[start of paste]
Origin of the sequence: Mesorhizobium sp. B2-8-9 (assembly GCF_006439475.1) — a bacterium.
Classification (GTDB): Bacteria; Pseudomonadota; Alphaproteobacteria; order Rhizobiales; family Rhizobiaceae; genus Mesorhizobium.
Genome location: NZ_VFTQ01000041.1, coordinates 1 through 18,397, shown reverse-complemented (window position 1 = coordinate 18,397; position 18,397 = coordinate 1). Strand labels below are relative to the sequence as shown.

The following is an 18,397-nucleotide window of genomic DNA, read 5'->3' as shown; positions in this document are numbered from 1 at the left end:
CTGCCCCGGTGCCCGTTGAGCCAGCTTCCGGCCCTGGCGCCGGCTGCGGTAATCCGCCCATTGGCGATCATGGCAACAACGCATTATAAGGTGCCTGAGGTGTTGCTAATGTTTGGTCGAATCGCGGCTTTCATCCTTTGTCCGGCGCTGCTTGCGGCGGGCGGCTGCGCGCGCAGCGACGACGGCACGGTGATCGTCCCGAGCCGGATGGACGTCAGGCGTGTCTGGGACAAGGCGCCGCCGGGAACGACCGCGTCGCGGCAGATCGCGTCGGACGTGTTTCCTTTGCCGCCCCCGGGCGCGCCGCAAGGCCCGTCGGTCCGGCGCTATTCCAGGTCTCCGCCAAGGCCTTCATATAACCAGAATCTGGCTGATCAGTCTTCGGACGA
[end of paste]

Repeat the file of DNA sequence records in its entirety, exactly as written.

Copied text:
Origin of the sequence: Mesorhizobium sp. B2-8-9 (assembly GCF_006439475.1) — a bacterium.
Classification (GTDB): Bacteria; Pseudomonadota; Alphaproteobacteria; order Rhizobiales; family Rhizobiaceae; genus Mesorhizobium.
Genome location: NZ_VFTQ01000041.1, coordinates 1 through 18,397, shown reverse-complemented (window position 1 = coordinate 18,397; position 18,397 = coordinate 1). Strand labels below are relative to the sequence as shown.

The following is an 18,397-nucleotide window of genomic DNA, read 5'->3' as shown; positions in this document are numbered from 1 at the left end:
CTGCCCCGGTGCCCGTTGAGCCAGCTTCCGGCCCTGGCGCCGGCTGCGGTAATCCGCCCATTGGCGATCATGGCAACAACGCATTATAAGGTGCCTGAGGTGTTGCTAATGTTTGGTCGAATCGCGGCTTTCATCCTTTGTCCGGCGCTGCTTGCGGCGGGCGGCTGCGCGCGCAGCGACGACGGCACGGTGATCGTCCCGAGCCGGATGGACGTCAGGCGTGTCTGGGACAAGGCGCCGCCGGGAACGACCGCGTCGCGGCAGATCGCGTCGGACGTGTTTCCTTTGCCGCCCCCGGGCGCGCCGCAAGGCCCGTCGGTCCGGCGCTATTCCAGGTCTCCGCCAAGGCCTTCATATAACCAGAATCTGGCTGATCAGTCTTCGGACGA